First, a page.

Developing cancer drugs is challenging. Often, scientists will find a drug that kills cancer cells in a petri dish but fails to act on an actual tumor. Ravid Straussman from the Weizmann Institute of Science and Todd Golub from Harvard Medical School think that in situ, bacteria can protect cancer cells from drugs.
To test their theory, Staussman and Golub mixed some healthy skin cells with cells from a pancreatic cancer patient. The research team then removed the healthy skin cells from the mixture, but left the solution housing the original mixture untouched. When treated with a test drug, the cancer cells still survived. After filtering the original solution, and removing compounds consistent with bacteria, the cancer cells were finally able to be killed.
Further study revealed that bacterial cells are able to protect cancer by producing an enzyme called cytidine deaminase, or CDD enzyme. CDD enzyme is produced by many bacterial cells in the human body, and is capable of destroying drugs that attempt to kill cancer cells.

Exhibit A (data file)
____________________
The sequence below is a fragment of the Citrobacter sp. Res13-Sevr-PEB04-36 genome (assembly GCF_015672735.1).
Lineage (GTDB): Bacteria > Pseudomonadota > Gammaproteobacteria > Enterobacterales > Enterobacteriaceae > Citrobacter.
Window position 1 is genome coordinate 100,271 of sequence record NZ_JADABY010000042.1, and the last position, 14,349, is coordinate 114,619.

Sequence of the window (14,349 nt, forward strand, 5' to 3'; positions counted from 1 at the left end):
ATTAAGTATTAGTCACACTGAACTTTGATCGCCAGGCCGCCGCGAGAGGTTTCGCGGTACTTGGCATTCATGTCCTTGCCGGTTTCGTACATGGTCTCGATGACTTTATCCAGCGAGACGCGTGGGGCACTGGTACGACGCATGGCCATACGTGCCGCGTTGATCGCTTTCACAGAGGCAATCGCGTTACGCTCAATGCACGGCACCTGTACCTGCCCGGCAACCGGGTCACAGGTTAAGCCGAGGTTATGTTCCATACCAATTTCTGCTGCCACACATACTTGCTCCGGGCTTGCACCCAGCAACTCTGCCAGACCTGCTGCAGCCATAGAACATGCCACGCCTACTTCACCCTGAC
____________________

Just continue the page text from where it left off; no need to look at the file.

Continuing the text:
Our expert, Silvia Escudero, who studies Pediatric Oncology at the Dana Farber Cancer Institute, states that the influence of the microbiome, or the billions of non-harmful bacteria that make their home inside the human body, on human health is becoming increasingly well accepted in biology. How the microbiome impacts cancer, however, is not well studied. She suggests future research could focus on confirming the impact of CDD enzyme in pancreatic cancer cells. More generally, it is essential to study how other bacteria commonly found in humans interact with tumors.
Acknowledgments: Many thanks to Silvia Escudero for her insights on this article. Silvia works in the Pediatric Oncology Department at the Dana Farber Cancer Institute
Managing Correspondent: Emily Kerr
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